Clearly, TV is the next killer app - for mobile and the living room. Right?
I spent the day yesterday at Adobe's offices in San Francisco listening, learning, and talking about what's going on with respect to Android, Flash, and other facets of the software maker's growing relationship - allegiance, really - with Google. Adobe is pretty excited about Android-related opportunities for Flash and its suite of related tools and frameworks, including the forthcoming release of AIR for smartphones. AIR could make it much easier for Flash developers to deploy their games, animations, and apps to the Android Market as well as to desktop-class browsers. That'd be a great thing for developers, consumers, and the Android app scene in general - so long as it works. AIR seems to have gotten better over the past six months or so, but I've long heard complaints about AIR apps for Macs and PCs causing memory leaks and other system slowdown problems. To their credit, Adobe owned up to this point when I asked about it yesterday and said that AIR as a whole works much, much better than it did even just a few months back.
But that's a bit off topic for now. For now the thing is that Adobe - and Google along with Logitech (and Sony and other OEM partners) - seem pretty geeked out on Internet-powered TV. As do a whole host of other players, only the surface of which I tried to scratch with that bullet list that led off this article. There's no doubt that the ways in which we consume video, and the places from which that video content comes, are changing. While it's hard for me to see big studios and big-time live event networks (ESPN, for example) fading out of the picture entirely, I can easily imagine the world that certain PR/Marketing folks want me to imagine - one where big studio/network content sits side-by-side with what we now think of as "Web video," including user generated content and short-form clips from smaller studios who've never broadcast via public airwaves or cable, but have found success online.
Such a world could threaten to turn cable TV operators and home/mobile Internet Service Providers alike into "dumb pipes" whose only real role is to provide consumers with fast, plentiful bandwidth. Consumers would then decide what, if any, "TV" content they want to watch and subscribe to via free Websites like YouTube and paid services ranging from iTunes to Hulu Plus and beyond. The cable/ISP outlets of course don't want this, so expect to see attempts made at hybrid models along the lines of HBO GO, which will offer mobile content free to anyone who already subscribes to the company's pay cable channels. How, exactly, HBO plans to authenticate mobile users against their pay cable accounts remains to be seen, though it does make me weary of a partnership-ruled world in which the only way I can get HBO and ESPN in my living room and on my mobile device would be to subscribe to two different pay cable TV services along with my home and wireless ISPs. I don't think it'll come to that, but we all know how American business likes our "free market" inspired competitive messes (Blu Ray vs HD-DVD, anyone? VHS vs Beta? iTunes vs The World?).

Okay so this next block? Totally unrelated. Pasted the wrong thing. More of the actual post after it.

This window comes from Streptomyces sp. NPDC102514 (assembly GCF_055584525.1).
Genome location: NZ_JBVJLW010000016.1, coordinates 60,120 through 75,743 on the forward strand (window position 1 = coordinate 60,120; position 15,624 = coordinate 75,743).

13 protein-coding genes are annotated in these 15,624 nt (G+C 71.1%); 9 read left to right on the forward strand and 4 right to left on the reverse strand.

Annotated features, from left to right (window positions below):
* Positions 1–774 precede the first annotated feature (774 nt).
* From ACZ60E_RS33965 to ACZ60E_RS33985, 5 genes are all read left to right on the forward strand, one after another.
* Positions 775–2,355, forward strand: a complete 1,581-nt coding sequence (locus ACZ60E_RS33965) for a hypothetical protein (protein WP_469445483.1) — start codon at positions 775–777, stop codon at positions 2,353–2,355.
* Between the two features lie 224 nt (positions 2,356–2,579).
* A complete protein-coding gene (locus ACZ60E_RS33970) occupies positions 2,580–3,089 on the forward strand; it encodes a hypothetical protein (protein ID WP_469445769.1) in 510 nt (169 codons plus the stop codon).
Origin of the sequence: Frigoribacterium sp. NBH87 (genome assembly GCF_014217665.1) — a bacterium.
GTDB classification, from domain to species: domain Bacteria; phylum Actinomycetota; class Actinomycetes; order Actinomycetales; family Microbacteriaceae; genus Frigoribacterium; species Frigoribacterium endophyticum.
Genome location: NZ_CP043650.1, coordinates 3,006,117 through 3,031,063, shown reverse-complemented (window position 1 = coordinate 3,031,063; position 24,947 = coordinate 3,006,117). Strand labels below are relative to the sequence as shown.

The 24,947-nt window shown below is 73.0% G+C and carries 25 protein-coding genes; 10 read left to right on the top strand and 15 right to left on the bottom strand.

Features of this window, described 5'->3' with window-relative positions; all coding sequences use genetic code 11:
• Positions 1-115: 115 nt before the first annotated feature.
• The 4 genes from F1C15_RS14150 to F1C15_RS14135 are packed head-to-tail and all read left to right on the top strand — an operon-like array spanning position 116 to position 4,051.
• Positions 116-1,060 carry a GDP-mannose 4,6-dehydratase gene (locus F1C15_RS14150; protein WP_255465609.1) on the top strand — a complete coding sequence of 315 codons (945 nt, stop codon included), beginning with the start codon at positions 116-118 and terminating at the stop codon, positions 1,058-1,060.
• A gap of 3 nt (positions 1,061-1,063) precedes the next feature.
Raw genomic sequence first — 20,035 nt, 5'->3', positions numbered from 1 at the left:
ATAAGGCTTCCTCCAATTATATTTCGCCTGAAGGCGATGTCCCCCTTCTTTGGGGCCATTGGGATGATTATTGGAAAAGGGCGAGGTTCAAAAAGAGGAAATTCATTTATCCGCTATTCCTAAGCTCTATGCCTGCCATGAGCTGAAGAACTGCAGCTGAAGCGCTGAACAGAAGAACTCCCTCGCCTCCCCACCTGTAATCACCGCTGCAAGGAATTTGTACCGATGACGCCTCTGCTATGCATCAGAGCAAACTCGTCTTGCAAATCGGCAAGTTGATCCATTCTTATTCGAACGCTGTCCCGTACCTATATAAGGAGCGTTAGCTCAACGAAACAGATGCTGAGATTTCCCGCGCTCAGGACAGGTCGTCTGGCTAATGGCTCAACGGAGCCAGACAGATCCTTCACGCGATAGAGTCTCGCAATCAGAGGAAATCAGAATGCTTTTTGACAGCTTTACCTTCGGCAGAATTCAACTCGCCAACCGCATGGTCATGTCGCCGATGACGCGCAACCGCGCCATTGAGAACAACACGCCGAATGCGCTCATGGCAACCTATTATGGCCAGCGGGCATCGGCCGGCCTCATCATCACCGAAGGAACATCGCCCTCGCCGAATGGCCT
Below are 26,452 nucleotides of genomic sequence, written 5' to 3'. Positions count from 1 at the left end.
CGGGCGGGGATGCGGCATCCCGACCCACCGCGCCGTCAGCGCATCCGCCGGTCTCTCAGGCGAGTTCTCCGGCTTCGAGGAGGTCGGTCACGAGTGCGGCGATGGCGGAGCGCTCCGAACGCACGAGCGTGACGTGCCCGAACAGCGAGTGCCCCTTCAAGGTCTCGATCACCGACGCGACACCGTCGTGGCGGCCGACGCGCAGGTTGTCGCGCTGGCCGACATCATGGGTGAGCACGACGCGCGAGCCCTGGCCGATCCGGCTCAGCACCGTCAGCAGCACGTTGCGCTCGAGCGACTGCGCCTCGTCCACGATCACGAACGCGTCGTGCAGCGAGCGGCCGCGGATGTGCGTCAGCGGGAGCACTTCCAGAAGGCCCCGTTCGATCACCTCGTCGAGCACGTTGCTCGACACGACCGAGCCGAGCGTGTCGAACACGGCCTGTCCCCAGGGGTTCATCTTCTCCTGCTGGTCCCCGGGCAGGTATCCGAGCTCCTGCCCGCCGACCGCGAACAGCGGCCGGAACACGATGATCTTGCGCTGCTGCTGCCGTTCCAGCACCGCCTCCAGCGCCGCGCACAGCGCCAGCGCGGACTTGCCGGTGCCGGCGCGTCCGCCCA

Which brings me back to the question of TV for mobile. Not very long ago at all I hated "mobile TV." It was slow, stuttery, prone to timing out, and offered up a small menu of often out-of-date, second-run content that was barely watchable thanks to compressed, blocky video and AM radio quality sound. Those days aren't quite long gone, but they're fading away. Part of that has to do with the way we "watch TV" at home, using DVRs and place shifters and Web-based servers to download and stream content to our HDTVs alongside of traditionally broadcast media. While FLO TV and carrier-based mobile TV offerings still use a variety of digital broadcast protocols for some content, the success of iTunes and Hulu as well as Slingbox and carrier-based placeshifters like AT&T's Uverse app for iPhone speak to the flexibility and quality offered by the record to disk/compress for mobile/sling across the Web way of doing things.
So while Google is amped up about bringing YouTube, Web-based Flash games, and broadcast-plus-interactivity to your living room and mobile devices via the forthcoming herd of Google TV products, Apple and Hulu have their sights set on full-on end arounds that relegate the likes of AT&T, Comcast and Time Warner to full "dumb pipe" status by licensing, selling, and serving TV shows direct to their consumers. Either way, the mobile screen has a big part to play in TV's future.
Whether it's a live sporting event on your living room screen supplemented by stats and chat rooms on your handheld Android device, or the latest episode of Mad Men shot direct to your iPad while you kill time during an airport layover, TV is and will continue to be America's favorite way to kill time. And it's poised to become mobile's next Killer App, as well. Exactly where the carriers, device makers, software companies, and accessory makers wind up in the TV value chain remains to be seen, but prepare yourself another wave of "4G plus Mobile TV" meets "Timeshifting, Placeshifting, Life Changing" marketing hype as we draw closer to the Winter Holiday Season (TM).